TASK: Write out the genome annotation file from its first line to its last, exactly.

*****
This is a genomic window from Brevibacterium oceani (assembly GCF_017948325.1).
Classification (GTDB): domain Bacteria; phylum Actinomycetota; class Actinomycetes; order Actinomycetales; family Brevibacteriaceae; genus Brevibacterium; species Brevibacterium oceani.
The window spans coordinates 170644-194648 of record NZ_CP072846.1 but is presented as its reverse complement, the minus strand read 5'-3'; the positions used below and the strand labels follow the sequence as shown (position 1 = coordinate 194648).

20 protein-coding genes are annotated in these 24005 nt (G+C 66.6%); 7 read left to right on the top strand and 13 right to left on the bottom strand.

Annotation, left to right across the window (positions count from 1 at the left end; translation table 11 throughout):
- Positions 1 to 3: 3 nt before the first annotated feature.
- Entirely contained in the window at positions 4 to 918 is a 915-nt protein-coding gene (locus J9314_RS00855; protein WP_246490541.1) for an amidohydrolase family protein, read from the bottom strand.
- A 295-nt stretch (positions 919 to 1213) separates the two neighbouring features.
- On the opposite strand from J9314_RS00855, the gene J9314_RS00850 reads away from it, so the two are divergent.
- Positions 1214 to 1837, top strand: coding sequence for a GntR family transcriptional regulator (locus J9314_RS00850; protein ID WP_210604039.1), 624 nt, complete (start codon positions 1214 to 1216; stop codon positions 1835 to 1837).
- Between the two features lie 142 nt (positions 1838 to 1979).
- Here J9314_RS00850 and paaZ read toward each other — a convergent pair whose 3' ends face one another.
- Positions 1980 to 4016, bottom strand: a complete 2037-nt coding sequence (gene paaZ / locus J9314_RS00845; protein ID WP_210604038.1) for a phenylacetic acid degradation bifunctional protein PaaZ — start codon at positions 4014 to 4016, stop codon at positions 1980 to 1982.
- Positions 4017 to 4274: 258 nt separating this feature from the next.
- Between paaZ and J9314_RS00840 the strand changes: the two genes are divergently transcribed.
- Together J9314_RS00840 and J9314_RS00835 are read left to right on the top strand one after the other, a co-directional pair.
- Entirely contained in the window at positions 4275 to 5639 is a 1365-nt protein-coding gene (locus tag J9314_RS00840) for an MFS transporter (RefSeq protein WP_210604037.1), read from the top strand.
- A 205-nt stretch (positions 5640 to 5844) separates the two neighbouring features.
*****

This is a genomic window from Brevibacterium oceani (assembly GCF_017948325.1).
Classification (GTDB): domain Bacteria; phylum Actinomycetota; class Actinomycetes; order Actinomycetales; family Brevibacteriaceae; genus Brevibacterium; species Brevibacterium oceani.
The window spans coordinates 170644-194648 of record NZ_CP072846.1 but is presented as its reverse complement, the minus strand read 5'-3'; the positions used below and the strand labels follow the sequence as shown (position 1 = coordinate 194648).

20 protein-coding genes are annotated in these 24005 nt (G+C 66.6%); 7 read left to right on the top strand and 13 right to left on the bottom strand.

Annotation, left to right across the window (positions count from 1 at the left end; translation table 11 throughout):
- Positions 1 to 3: 3 nt before the first annotated feature.
- Entirely contained in the window at positions 4 to 918 is a 915-nt protein-coding gene (locus J9314_RS00855; protein WP_246490541.1) for an amidohydrolase family protein, read from the bottom strand.
- A 295-nt stretch (positions 919 to 1213) separates the two neighbouring features.
- On the opposite strand from J9314_RS00855, the gene J9314_RS00850 reads away from it, so the two are divergent.
- Positions 1214 to 1837, top strand: coding sequence for a GntR family transcriptional regulator (locus J9314_RS00850; protein ID WP_210604039.1), 624 nt, complete (start codon positions 1214 to 1216; stop codon positions 1835 to 1837).
- Between the two features lie 142 nt (positions 1838 to 1979).
- Here J9314_RS00850 and paaZ read toward each other — a convergent pair whose 3' ends face one another.
- Positions 1980 to 4016, bottom strand: a complete 2037-nt coding sequence (gene paaZ / locus J9314_RS00845; protein ID WP_210604038.1) for a phenylacetic acid degradation bifunctional protein PaaZ — start codon at positions 4014 to 4016, stop codon at positions 1980 to 1982.
- Positions 4017 to 4274: 258 nt separating this feature from the next.
- Between paaZ and J9314_RS00840 the strand changes: the two genes are divergently transcribed.
- Together J9314_RS00840 and J9314_RS00835 are read left to right on the top strand one after the other, a co-directional pair.
- Entirely contained in the window at positions 4275 to 5639 is a 1365-nt protein-coding gene (locus tag J9314_RS00840) for an MFS transporter (RefSeq protein WP_210604037.1), read from the top strand.
- A 205-nt stretch (positions 5640 to 5844) separates the two neighbouring features.